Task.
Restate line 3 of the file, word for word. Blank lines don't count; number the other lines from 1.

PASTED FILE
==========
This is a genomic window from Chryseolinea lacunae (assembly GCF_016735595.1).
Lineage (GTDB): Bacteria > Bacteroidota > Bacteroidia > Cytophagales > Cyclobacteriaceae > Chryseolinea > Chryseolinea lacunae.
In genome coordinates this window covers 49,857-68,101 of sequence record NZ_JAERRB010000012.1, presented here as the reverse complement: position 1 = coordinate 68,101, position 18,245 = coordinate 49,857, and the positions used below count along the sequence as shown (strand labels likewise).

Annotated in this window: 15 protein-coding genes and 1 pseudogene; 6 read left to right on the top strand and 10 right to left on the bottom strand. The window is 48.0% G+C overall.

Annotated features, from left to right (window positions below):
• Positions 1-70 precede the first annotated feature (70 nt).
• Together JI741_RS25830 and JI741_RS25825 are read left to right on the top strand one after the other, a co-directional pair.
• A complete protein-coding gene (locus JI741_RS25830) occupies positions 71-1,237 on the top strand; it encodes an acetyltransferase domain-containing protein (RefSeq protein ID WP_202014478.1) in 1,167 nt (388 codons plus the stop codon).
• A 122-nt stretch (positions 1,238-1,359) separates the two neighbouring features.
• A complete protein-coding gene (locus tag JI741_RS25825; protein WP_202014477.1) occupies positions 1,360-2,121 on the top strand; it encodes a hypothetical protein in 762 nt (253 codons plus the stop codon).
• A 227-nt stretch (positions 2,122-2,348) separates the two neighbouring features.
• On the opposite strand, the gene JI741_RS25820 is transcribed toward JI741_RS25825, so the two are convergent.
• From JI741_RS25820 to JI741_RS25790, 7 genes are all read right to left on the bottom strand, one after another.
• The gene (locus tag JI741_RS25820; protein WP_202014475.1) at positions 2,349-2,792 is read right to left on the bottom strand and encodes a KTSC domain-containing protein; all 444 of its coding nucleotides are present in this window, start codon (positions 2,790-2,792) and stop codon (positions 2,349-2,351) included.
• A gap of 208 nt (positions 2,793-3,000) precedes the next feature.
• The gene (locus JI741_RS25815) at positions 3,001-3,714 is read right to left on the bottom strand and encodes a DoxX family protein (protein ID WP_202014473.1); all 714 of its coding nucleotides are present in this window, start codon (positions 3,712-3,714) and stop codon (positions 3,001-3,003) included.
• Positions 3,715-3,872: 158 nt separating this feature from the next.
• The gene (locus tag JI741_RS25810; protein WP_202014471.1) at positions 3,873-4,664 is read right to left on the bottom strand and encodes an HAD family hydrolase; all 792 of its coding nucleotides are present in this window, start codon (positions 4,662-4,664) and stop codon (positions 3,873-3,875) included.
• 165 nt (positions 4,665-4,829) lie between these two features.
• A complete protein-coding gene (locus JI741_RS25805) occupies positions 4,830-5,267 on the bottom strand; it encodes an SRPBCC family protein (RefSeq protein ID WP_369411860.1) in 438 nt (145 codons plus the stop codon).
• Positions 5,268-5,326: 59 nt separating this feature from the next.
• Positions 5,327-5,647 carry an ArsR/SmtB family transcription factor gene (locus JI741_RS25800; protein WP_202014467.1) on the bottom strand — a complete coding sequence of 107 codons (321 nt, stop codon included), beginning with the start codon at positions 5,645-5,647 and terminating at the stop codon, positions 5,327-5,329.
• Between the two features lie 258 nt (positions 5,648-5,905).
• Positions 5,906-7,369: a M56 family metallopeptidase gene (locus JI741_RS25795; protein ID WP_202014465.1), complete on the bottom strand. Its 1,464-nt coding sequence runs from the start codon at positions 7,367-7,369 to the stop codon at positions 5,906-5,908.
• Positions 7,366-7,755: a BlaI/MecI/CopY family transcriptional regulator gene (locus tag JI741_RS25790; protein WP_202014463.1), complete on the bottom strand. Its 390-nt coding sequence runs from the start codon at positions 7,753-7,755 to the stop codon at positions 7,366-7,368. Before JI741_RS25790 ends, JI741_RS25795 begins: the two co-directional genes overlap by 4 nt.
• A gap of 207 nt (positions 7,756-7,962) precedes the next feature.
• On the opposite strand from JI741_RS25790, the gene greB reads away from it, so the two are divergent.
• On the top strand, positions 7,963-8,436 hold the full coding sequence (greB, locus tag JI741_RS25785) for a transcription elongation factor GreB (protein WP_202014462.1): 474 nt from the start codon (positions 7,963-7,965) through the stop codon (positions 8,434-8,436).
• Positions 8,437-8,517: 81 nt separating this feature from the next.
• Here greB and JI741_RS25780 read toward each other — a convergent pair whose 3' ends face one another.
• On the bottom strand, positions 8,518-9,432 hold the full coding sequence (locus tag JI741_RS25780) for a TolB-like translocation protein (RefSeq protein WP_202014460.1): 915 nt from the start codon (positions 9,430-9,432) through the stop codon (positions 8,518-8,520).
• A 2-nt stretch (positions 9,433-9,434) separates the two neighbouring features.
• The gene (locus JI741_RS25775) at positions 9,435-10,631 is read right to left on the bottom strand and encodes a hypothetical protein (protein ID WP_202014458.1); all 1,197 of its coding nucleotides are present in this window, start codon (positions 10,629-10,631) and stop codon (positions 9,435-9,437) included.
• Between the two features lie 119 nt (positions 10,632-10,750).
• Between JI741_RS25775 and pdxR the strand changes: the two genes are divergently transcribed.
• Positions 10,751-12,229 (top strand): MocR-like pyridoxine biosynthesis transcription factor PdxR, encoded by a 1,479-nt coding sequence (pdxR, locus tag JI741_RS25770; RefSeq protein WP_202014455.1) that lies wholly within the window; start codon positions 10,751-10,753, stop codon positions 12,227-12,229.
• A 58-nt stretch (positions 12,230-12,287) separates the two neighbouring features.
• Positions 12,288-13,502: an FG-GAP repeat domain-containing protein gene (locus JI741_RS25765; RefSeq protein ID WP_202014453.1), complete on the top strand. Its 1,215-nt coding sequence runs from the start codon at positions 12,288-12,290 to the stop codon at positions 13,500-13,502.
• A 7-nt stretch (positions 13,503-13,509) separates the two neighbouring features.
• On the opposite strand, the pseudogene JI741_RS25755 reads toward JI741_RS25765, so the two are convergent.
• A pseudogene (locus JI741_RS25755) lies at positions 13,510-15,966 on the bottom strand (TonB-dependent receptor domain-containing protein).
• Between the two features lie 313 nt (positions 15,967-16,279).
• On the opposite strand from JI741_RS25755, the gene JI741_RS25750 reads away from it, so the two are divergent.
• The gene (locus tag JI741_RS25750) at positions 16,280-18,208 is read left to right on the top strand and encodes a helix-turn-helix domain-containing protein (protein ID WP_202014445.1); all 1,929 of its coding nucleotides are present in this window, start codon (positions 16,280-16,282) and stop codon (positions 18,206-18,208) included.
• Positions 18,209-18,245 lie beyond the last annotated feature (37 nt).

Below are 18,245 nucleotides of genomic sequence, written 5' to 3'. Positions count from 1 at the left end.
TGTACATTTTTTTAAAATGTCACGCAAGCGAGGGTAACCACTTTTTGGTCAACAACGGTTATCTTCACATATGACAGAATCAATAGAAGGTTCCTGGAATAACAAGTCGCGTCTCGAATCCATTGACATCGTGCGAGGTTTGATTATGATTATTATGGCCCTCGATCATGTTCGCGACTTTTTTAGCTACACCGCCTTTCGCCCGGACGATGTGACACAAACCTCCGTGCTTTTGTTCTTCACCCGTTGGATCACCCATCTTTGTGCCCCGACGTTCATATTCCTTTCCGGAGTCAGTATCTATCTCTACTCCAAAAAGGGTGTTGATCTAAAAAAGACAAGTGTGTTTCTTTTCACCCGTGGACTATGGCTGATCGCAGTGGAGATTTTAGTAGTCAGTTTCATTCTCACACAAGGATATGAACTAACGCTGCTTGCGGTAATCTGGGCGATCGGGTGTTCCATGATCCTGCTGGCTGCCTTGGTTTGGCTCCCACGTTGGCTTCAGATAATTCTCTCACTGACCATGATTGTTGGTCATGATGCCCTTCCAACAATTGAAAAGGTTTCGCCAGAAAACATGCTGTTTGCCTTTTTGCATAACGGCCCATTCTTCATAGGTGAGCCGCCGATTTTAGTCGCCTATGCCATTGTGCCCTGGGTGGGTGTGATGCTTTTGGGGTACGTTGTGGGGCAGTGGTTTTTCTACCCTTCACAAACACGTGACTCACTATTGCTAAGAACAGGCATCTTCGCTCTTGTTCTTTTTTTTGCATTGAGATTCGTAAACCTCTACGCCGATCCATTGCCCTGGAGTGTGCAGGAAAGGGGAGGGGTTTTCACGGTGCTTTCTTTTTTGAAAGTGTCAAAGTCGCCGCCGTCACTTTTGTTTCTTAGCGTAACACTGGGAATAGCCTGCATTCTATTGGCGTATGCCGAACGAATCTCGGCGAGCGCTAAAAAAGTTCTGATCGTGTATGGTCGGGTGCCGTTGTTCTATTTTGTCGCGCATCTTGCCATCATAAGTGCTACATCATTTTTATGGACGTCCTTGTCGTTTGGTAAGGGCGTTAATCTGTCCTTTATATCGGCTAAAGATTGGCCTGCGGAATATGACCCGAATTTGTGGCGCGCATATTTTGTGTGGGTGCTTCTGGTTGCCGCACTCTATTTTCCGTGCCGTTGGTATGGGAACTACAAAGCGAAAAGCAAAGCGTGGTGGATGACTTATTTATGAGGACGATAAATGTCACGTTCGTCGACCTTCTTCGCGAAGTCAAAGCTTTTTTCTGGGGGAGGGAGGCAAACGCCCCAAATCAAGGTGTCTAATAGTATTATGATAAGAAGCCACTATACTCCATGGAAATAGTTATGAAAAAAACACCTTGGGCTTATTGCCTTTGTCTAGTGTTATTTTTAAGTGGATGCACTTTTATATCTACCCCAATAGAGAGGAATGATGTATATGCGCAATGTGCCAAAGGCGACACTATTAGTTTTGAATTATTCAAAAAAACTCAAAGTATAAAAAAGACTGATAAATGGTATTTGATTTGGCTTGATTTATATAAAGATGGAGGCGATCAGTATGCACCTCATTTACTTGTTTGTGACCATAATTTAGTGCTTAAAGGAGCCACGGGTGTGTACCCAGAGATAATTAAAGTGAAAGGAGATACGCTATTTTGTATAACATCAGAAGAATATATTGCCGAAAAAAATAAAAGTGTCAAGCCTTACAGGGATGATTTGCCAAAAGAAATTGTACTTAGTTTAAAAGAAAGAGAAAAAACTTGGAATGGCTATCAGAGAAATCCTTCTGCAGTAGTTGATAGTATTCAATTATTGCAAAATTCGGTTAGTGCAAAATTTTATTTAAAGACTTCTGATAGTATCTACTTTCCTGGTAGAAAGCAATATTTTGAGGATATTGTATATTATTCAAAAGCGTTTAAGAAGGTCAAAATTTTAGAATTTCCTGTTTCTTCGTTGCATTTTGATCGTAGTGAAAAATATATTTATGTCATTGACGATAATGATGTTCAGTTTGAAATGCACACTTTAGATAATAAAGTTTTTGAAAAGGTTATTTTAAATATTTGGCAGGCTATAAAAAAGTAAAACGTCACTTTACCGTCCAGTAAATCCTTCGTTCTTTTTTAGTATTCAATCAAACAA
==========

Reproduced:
In genome coordinates this window covers 49,857-68,101 of sequence record NZ_JAERRB010000012.1, presented here as the reverse complement: position 1 = coordinate 68,101, position 18,245 = coordinate 49,857, and the positions used below count along the sequence as shown (strand labels likewise).